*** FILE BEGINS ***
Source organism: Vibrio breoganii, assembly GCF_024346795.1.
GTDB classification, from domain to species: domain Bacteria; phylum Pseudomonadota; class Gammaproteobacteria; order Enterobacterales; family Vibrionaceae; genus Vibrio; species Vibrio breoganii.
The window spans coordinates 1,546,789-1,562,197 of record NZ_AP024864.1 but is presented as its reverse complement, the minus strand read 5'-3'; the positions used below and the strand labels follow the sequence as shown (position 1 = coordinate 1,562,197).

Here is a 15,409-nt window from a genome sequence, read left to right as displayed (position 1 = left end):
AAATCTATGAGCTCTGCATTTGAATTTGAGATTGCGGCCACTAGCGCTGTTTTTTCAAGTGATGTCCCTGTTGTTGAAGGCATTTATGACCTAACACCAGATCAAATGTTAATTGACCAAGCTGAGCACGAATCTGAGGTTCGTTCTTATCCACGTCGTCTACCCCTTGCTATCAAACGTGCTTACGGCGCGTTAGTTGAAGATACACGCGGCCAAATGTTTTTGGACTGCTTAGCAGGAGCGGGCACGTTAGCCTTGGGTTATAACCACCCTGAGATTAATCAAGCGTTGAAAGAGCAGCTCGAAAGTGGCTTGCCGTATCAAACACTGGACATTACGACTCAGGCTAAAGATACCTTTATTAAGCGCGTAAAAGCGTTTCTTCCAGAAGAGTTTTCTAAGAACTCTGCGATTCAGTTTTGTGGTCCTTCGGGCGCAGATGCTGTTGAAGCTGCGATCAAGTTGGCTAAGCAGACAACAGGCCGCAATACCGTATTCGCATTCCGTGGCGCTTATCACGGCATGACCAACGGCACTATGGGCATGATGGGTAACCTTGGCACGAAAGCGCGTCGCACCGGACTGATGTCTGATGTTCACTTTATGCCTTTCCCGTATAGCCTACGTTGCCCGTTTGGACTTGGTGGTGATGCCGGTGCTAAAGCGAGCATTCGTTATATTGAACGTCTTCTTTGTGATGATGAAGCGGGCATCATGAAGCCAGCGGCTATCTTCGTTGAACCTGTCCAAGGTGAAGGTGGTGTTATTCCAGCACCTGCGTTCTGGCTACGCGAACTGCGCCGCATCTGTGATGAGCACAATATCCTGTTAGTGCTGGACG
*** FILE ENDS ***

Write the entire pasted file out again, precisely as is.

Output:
Source organism: Vibrio breoganii, assembly GCF_024346795.1.
GTDB classification, from domain to species: domain Bacteria; phylum Pseudomonadota; class Gammaproteobacteria; order Enterobacterales; family Vibrionaceae; genus Vibrio; species Vibrio breoganii.
The window spans coordinates 1,546,789-1,562,197 of record NZ_AP024864.1 but is presented as its reverse complement, the minus strand read 5'-3'; the positions used below and the strand labels follow the sequence as shown (position 1 = coordinate 1,562,197).

Here is a 15,409-nt window from a genome sequence, read left to right as displayed (position 1 = left end):
AAATCTATGAGCTCTGCATTTGAATTTGAGATTGCGGCCACTAGCGCTGTTTTTTCAAGTGATGTCCCTGTTGTTGAAGGCATTTATGACCTAACACCAGATCAAATGTTAATTGACCAAGCTGAGCACGAATCTGAGGTTCGTTCTTATCCACGTCGTCTACCCCTTGCTATCAAACGTGCTTACGGCGCGTTAGTTGAAGATACACGCGGCCAAATGTTTTTGGACTGCTTAGCAGGAGCGGGCACGTTAGCCTTGGGTTATAACCACCCTGAGATTAATCAAGCGTTGAAAGAGCAGCTCGAAAGTGGCTTGCCGTATCAAACACTGGACATTACGACTCAGGCTAAAGATACCTTTATTAAGCGCGTAAAAGCGTTTCTTCCAGAAGAGTTTTCTAAGAACTCTGCGATTCAGTTTTGTGGTCCTTCGGGCGCAGATGCTGTTGAAGCTGCGATCAAGTTGGCTAAGCAGACAACAGGCCGCAATACCGTATTCGCATTCCGTGGCGCTTATCACGGCATGACCAACGGCACTATGGGCATGATGGGTAACCTTGGCACGAAAGCGCGTCGCACCGGACTGATGTCTGATGTTCACTTTATGCCTTTCCCGTATAGCCTACGTTGCCCGTTTGGACTTGGTGGTGATGCCGGTGCTAAAGCGAGCATTCGTTATATTGAACGTCTTCTTTGTGATGATGAAGCGGGCATCATGAAGCCAGCGGCTATCTTCGTTGAACCTGTCCAAGGTGAAGGTGGTGTTATTCCAGCACCTGCGTTCTGGCTACGCGAACTGCGCCGCATCTGTGATGAGCACAATATCCTGTTAGTGCTGGACG